DevOps and Data Science: DataDevOps?

by Dr. Phil Winder , CEO

I’ve seen a few posts recently about the emergence of a new field that is kind of like DevOps, but not quite, because it involves too much data. Verbally, about two years ago and in blog form about a year ago, I used the word DataDevOps, because that’s what I did. I develop and operate Data Science platforms, products and services.

But more recently I have read of the emergence of DataOps. Apparently enterprises have realised that it takes more than a PhD in Data Science to create products and value (not that I begrudge the value of a PhD, I have one, after all!). It also takes engineering. Specifically, software engineering, to perform a series of tasks that support the wafer-thin slice of the product cake that represents the Data Science model.

I think these two names imply the same problem. They represent the full-stack engineering and data skills, and I stress the connection, that are required to provide value.


Operations, or Ops for short, has come to mean something different from simply operating systems. Operations has leaked into Engineering and for good reason. The premise is that Engineers will always do the simplest thing to solve a problem (i.e. Occam’s Razor). This is a good thing and is desired. However, in the Software of old (i.e. prior to 2000-ish), this was interpreted as being able to produce some code that solved a specific task.

The issue was that the code tended, to use a Data term, to over-fit. The code was functional in the purest sense, for a very specific problem it might work. But for a worryingly large number of edge cases it would not. As software become more complicated it became more probable that software would bring down the entire solution.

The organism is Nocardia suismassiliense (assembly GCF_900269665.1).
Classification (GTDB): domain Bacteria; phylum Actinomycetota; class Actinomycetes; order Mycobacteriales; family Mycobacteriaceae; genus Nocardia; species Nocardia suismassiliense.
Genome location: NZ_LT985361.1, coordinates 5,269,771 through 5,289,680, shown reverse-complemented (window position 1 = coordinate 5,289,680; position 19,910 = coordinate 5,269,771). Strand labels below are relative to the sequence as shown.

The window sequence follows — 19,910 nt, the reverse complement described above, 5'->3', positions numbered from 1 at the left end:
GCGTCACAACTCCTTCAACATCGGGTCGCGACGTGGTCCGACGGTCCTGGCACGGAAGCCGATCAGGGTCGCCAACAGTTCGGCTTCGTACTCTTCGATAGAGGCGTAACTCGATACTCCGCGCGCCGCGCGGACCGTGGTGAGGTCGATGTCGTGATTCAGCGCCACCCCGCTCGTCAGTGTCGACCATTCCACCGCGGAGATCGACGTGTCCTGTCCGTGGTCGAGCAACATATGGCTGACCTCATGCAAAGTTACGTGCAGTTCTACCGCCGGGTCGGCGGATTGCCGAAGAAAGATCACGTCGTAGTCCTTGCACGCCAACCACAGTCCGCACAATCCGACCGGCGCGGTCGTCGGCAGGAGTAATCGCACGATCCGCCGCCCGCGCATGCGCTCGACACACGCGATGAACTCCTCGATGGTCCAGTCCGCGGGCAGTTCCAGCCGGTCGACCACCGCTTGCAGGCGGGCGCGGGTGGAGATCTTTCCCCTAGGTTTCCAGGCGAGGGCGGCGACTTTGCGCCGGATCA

This popularised ideas such as test driven development (TDD), but there was always one problem. Engineers didn’t care enough. Tests were always the last thing to write and never really fully tested the software, due to the rule of doing the simplest thing (remember focussing on just getting 100% coverage?). This meant that tests didn’t cover the edge cases and the same problems occurred (although to a lesser extent).

A breakthrough was to add a carrot. Or rather, a stick (to brandish threateningly). The idea was that we make Engineers, the people that are writing the code, responsible for the continued operation of the product or service. This might sound obvious to many non-Engineers, but this was revolutionary. Up to this point people were hired to write Java (a medieval programming language) code, for example, and code only. Not tests. Not supporting software. Just code. There were other people for that.

Because Engineers didn’t want to be woken at 3AM like the Operations staff were previously, they mysteriously began to put processes in place to prevent breakages on production systems. This largely comprised of better testing (not necessarily more), automated testing, deployment pipelines, smaller, simpler components and a better ability to visualise the status of products or service (i.e. monitoring). This acceptance is a critical part of Cloud-Native development.

Cut to the Data Chase